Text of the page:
The evidence in this case establishes that Dildine was the servant of the defendant and the only issue open for our determination is whether, at the time of the accident, Dildine was acting within the scope of his employment. If he was, he was acting subject to
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the defendant's right to control his conduct and the defendant is liable for his negligence.
Section 228 of the Restatement (2d), Agency, sets forth the proper principle:
"(1) Conduct of a servant is within the scope of employment if, but only if:
(a) it is of the kind he is employed to perform;
(b) it occurs substantially within the authorized time and space limits;
(c) it is actuated, at least in part, by a purpose to serve the master, and
(d) if force is intentionally used by the servant against another, the use of force is not unexpectable by the master.
(2) Conduct of a servant is not within the scope of employment if it is different in kind from that authorized, far beyond the authorized time or space limits, or too little actuated by a purpose to serve the master."
Under the evidence the jury could find that the pick-up and delivery of cars was included in the kind of work Dildine was hired to perform. The delivery of the plaintiff's car to the garage was actuated partly, if not wholly, by a purpose to serve the defendant. Hence, the very narrow issue is whether the delivery of the automobile occurred "substantially within the authorized time and space limits" of the employment.
The mere fact that Dildine was on his lunch hour at the time of the accident is no reason to say as a matter of law that he was "far beyond" the authorized time or space limits. The reasonableness of the relationship of a servant's conduct to the clearly authorized time or area of employment is a matter of degree which depends upon the particular circumstances. See Restatement (2d), Agency, §§ 233-234. "[a] hard and fast rule cannot be laid down as to the scope of any particular employment ..." Simmons v. Pennsylvania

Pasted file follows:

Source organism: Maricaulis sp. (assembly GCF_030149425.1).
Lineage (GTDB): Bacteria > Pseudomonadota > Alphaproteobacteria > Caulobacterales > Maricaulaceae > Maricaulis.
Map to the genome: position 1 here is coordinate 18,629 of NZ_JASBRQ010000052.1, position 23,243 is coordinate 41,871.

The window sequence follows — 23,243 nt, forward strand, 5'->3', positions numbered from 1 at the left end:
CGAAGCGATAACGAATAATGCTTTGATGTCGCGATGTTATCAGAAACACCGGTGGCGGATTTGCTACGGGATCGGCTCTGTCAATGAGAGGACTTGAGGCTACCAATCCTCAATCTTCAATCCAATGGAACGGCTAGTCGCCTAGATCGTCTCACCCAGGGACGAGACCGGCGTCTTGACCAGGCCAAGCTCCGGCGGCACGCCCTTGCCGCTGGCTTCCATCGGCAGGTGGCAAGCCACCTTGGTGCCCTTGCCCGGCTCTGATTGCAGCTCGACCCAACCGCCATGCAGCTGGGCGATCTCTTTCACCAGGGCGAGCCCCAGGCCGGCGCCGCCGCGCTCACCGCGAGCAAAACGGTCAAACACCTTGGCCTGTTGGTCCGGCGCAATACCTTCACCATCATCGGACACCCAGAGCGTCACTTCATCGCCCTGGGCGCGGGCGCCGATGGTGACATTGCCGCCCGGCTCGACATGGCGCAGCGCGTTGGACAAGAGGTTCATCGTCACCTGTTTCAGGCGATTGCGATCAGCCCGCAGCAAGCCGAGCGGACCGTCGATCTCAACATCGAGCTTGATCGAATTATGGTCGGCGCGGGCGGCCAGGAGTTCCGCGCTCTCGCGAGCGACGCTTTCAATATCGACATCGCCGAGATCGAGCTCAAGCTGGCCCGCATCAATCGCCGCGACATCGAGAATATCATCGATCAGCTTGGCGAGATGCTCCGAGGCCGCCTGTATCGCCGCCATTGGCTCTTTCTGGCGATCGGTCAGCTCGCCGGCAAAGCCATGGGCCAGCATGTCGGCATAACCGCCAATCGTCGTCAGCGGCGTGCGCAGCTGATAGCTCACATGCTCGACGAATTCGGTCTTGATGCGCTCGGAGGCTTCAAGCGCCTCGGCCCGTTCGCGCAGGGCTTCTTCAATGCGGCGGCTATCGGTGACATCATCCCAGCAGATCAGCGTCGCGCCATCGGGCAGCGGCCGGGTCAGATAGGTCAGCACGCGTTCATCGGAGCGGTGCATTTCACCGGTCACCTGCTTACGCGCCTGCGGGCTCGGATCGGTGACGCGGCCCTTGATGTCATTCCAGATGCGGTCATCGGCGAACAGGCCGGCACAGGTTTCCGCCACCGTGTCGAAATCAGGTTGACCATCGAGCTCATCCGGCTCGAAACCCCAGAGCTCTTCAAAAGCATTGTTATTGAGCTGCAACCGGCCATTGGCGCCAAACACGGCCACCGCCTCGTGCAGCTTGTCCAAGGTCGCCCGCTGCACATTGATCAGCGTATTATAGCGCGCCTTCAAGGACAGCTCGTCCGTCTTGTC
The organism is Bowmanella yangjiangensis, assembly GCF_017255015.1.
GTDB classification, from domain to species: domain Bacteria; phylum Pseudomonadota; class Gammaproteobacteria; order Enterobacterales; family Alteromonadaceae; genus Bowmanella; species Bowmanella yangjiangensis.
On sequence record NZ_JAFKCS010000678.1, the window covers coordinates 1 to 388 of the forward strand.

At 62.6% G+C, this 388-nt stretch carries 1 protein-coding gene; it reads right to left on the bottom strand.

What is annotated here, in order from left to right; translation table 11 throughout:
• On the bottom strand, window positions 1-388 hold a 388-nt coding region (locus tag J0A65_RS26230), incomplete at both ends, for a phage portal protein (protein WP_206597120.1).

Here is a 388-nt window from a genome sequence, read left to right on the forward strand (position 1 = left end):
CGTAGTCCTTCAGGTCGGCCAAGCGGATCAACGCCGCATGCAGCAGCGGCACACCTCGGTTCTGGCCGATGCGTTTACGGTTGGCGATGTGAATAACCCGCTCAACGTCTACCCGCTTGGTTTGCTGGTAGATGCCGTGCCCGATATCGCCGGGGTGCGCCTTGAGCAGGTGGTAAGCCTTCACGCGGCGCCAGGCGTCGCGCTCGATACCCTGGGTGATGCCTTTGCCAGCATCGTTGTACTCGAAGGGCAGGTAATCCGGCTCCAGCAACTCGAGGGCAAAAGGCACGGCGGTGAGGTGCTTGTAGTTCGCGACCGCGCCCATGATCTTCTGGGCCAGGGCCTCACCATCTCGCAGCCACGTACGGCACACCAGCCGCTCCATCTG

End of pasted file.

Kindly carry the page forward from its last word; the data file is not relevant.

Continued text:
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Railroad, 199 Pa. 232, 238, 48 A. 1970, 1072 (1901). It is important to note that the injury took place when he was returning to the defendant's place of business. He had done this before without complaint from his master and, although there is no evidence whether the master knew that he had driven the car to the garage on an earlier occasion, the fact that he did it without instruction on the occasion of the accident is merely evidence for the jury to consider and does not as a matter of law convict him of acting outside the scope of his employment. "When the existence or scope of an employment or agency depends upon oral testimony all of the circumstances must be considered and where the evidence is in conflict the question is peculiarly one for the jury." Exner v. Gangewere, 397 Pa. 58, 61, 152 A.2d 458, 460 (1959). See also Stepp v. Renn, 184 Pa. Superior Ct. 634, 135 A.2d 794 (1957) and Restatement (2d), Agency, § 228, comment d. The issue was properly submitted to the jury whose verdict should have been permitted to stand.